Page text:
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Laying To Rest Our Morality And Common Decency

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The past few days have seen the deaths of two very different people: one a political icon that pulled her nation from economic disaster by the strength of her iron will, and the other a troubled young man whose battle with severe depression ended when he took his own life. But though they were different in so many ways, the passing of Margaret Thatcher and the twenty-seven-year-old son of Rick Warren have revealed more about the state of our culture than most care to admit.

There was a time when the passing of a public figure was accompanied by certain unspoken rules. “It’s bad to speak evil of the dead” was a maxim observed by all but the most calloused. And to rail against the parents of a victim of his own mental demons before he was even laid to rest was unthinkable to be all but a few. Apparently such days are gone forever.

Martin Bashir of MSNBC couldn’t wait for the “Breaking News” to flash by before unleashing his venom toward Great Britain’s first female prime minister with commentary about her “greed and heartless governing.” Commenting on her economic policies, he said, “The result was a kind of flagrant, excessive, and ostentatious pursuit of cash.” But commentary on the Iron Lady didn’t end with observations about her policies. Bashir added, “The best description I ever heard of her was from French president Francois Mitterand who said she had the eyes of Caligula and the mouth of Marilyn Monroe.”

Things were in much worse form across the pond in supposedly more genteel and cultured England. Just minutes after the death of the eighty-seven-year-old former prime minister, public official Bradford West tweeted “Tramp the dirt down.” Colchester Labor’s Tina Bourne posted a photo of a bottle of Bollinger on Twitter with the accompanying message: “Chin chin everyone.”

After a barrage of complaints for his earlier crass remarks, Bashir defended himself today on his afternoon show by saying commentators in England are more honest about the dead than Americans. This is the same Martin Bashir who gushed endlessly over Hugo Chavez after he lost his battle with cancer. Never mind that, like her or not, Thatcher left her country far better off than before she took office, and Chavez leaves his bound to suffer the rot of his hero Fidel Castro.

Just a day before Margaret Thatcher’s death, it was revealed that the twenty-seven-year-old son of Rick Warren, pastor of Saddleback Church in California, had committed suicide. Again, itchy hands couldn’t wait to spew venom across cyberspace via tweets. Here is just a small sampling of the messages sent out by the peace-loving, tolerant, and un-hypocritical among us:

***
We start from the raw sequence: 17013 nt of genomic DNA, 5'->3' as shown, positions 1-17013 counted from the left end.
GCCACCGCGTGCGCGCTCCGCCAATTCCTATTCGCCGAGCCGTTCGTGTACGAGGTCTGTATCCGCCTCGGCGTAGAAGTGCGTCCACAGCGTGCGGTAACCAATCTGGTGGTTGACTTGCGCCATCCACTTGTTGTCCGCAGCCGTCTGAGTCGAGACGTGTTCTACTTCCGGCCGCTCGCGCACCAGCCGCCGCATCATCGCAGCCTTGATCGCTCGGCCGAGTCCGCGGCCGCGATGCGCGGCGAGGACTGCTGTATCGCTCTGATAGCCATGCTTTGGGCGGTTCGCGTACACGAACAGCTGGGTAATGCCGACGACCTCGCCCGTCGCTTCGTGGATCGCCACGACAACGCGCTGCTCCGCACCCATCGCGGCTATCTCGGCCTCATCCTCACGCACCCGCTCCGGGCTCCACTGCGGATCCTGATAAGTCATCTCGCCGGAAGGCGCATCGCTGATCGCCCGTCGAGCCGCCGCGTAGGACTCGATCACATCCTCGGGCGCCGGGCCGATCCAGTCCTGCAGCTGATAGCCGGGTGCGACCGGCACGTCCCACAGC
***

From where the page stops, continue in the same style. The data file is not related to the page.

• @anotheraka – police report says this happened at 10:00 am and this tweet seems to precede that. Did you kill your gay son!!?
  • @boymv18 – Hate killed his son..his Gay son was tormented by his hateful speech…Rick Your the worst dad ever..
  • @anotheraka – gays commit suicide every day and Rick warren rubs it into the families faces every day.
  • @BarberaLaPeters – well after all the dead gay kids Rick Warren is responsible for, I guess one of his is a small price to pay.

Facts did not matter, just hateful ignorance. Not that he needs any defense, but Rick Warren’s son had a lifelong history of mental illness and severe depression. That son was not, nor had he ever claimed to be, gay. But people with their own agenda saw no problem with casting dispersion from their 140 characters of anonymity.

Both incidents, so close together, serve only to accentuate the fractures and flaws in our culture many don’t want to admit exist. Like many in the late ‘70s, I listened to and admired Cal Thomas. And now, like him, I confess my starry-eyed foolishness in believing there ever was any such thing as a moral majority.

Once a central figure in that movement, Thomas sees things far differently now. Looking back on that era, he writes: “We were going through organizing like-minded people to ‘return’ American to a time of greater morality. Of course, this was to be done through politicians who had a difficult time imposing morality on themselves.” Thomas then notes what I and too many others failed to embrace at that time. “No country can be truly Christian. Only people can.”

I would expand that to say, “No culture can be civil; only people can.” We can blame education, government, and host of other things all we want, but the ugly truth is that something is wrong with us. Until individuals take responsibility for the way they act, nothing will change about our culture. The past two days have revealed more than something about our culture; they have revealed something about us. Something that must be fixed before nothing is left to fix.

And by the way to all you loving tweeters out there, Rick and Kay Warren’s son was named Matthew.  That is how he should be remembered: the son of two parents who loved him dearly.

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